Posts tagged landscape architecture

All Photos Courtesy of AHBE Landscape Architects

The sharp ting! from my phone penetrated the silence of the early morning. I was expecting news any day but was not prepared when it finally arrived. Kiku Kurahashi, my friend and colleague, succumbed to cancer and passed away on July 19. She was 57 years old.

Kiku’s sister, Aki, requested a selection of pictures for her memorial service. Kiku started with AHBE in 1999, a year after I joined. So I had nearly two decades of photos to sort through in my own and the firm’s archives.

I experienced an avalanche of emotions at first as I observed her life captured in so many moments. The search turned into a healing process for me. Kiku and I spent a lot of time together over the years – during working hours and at occasional social events, garden tours, and other gatherings. I found comfort in reminiscing about her and feel lucky to have known her.

Team AHBE spells K-I-K-U after a game.

When news of Kiku’s passing spread, many people who knew her expressed their sorrow over the loss of this gentle soul and talented designer. They also shared their stories about how she touched their lives in positive ways.

I end my tribute with a special story Aki shared about her sister. It says so much about Kiku’s passion for our profession and her stand in the world. During a 1989 trip to Paris, Aki and Kiku visited the Luxembourg Gardens and stayed for hours. The visit was a breakthrough for Kiku and, according to Aki, her baptism into landscape architecture. While they sat on a bench in the garden, Kiku said to her :

“This is what I want to create for the rest of my life. A garden that lasts forever for people.”

Arigato, my friend. Rest in peace.

Luxembourg Gardens, Paris

 

Photos by Gary Lai

To many in the public and the A/E industry, the aesthetics of our infrastructure is considered an extraneous consideration. According to this pragmatic point-of-view, a bridge’s purpose is solely to move people from one side to the other, with innovation being defined by improvements in the speed and/or cost in which it’s built. A “beautiful” bridge is too subjective and not quantifiable, making the measure of success too tricky to gauge, and therefore too risky of a decision to make.

In the mid-2000’s, officials and engineers tried to use this argument for the replacement of the eastern span of the San Francisco-Oakland Bay Bridge, proposing a simple freeway-type overpass replacement. The ensuing firestorm from the public caused an almost decade-long delay costing millions of dollars for studies.

The eastern span of the San Francisco-Oakland Bay Bridge, May 29, 2008. Photo by Brewdog (CC BY-SA 3.0)

People do value aesthetics, so much they are willing to spend money and consume products in pursuit of achieving some semblance of what they consider beautiful. Billions of dollars are spent on paint, paneling, and plants. Aesthetics are important because people think it’s important, and every project we do is for the betterment of people. It is really that simple.

From a landscape perspective, turf is the number one irrigated crop in the United States, even though it has no intrinsic practical value other than sports. I remember overhearing two engineers lamenting how they could never give up their lawns, even though they knew they were wasting water, while waiting for a conference call to start. Even though they intellectually knew the Northern European pastoral landscape imported into the US in the late 19th century is not sustainable here in California, they still could not bring themselves to deviate from the cultural and aesthetic norm. The English pastoral landscape motif is a deeply ingrained cultural and mental construct representing the wealth and success of the English ruling class that we’ve long admired. But, taking a step back, one must recognize it is a ridiculous idea: Californians wrapping Downton Abbey-ish landscapes around our high-tech, energy efficient, 21st century buildings and homes. Why don’t we create our own Californian 21st century aesthetic?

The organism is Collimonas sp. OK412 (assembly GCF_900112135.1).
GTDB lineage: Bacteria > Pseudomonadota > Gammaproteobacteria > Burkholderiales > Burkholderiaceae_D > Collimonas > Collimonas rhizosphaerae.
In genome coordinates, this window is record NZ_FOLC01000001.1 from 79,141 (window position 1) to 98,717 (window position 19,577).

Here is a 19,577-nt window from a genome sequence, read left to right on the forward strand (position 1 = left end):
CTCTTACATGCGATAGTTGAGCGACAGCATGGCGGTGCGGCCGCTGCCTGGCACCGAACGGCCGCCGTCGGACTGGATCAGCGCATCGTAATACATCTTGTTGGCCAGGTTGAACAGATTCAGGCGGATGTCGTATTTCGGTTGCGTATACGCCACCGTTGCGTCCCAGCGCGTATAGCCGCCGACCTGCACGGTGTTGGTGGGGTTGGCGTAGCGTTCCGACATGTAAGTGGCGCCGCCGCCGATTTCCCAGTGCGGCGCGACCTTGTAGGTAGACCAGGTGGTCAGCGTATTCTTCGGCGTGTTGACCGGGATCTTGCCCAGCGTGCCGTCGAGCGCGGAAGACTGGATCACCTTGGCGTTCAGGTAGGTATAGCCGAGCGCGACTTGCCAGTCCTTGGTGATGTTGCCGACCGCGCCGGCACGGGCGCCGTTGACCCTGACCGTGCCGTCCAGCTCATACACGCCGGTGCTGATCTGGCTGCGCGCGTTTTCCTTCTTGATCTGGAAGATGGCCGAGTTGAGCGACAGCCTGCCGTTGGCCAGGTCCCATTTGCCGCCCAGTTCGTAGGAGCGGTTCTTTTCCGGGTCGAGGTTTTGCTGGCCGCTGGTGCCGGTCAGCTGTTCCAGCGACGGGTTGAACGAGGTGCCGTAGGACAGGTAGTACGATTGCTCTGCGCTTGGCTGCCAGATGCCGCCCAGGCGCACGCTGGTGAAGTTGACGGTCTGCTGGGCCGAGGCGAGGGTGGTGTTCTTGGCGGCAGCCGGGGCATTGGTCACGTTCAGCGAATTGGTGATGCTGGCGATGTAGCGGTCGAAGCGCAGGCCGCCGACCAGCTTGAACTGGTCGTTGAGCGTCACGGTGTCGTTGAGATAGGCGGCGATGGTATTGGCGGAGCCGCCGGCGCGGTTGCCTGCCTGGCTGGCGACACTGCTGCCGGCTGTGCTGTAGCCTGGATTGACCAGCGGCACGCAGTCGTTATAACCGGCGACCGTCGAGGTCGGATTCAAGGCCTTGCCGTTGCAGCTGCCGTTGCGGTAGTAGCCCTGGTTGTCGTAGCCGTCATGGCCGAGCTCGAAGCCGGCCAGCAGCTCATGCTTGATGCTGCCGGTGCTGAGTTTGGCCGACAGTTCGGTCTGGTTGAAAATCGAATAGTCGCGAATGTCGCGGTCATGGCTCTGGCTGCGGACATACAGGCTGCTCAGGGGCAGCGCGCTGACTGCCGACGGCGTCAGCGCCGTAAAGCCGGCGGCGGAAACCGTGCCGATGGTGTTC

According to the National Resource Defense Council and the Pacific Institute,  commercial, municipal, and residential landscapes combined represent 41% of all urban water use in California. That amounts to roughly 4 million acre feet a year, or 1,303,405,708,000 gallons total. The EPA estimates 50% of all water wasted in the US is due to poorly managed and maintained irrigation systems. My back-of-the-napkin math calculates the wasted amount could service as many as 10 million more people in California, meeting the projected population growth of the next 15 years. In other words, simple adjustments to our irrigation controllers by knowledgeable professionals could save enough water to serve our growing population for the next 15 years without any improvements to our storage or infrastructure. Talk about low-hanging fruit.

What can each of us do?
1. Communicate to your design professionals the importance of the landscape as an integral aspect of your house or project.
2. Reconsider the turf aesthetic and replace it with California-friendly plants.
3. Value the expertise of a knowledgeable landscape maintenance professional, or become self-sufficiently knowledgeable with irrigation controllers and put improvements into practice.

Our population is expected to grow somewhere between 50 to 60 million people by 2050. Current climate models show a 10-15% decrease in the amount of rain California will receive. Now is the time for us to pick the low-hanging fruit.

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Photo by Jessica Roberts

Step in through AHBE’s office front door and visitors are greeted with an ever-changing makeshift gallery space. Currently on display is a photo series dedicated to the Los Angeles River, inviting all to leave the office for the experience of our city’s river. After looking through previous photos of the river I had taken, I selected an image for the exhibition that wasn’t chosen for its dynamic composition, but for the way it helped me understand what it is about the river I find so unique.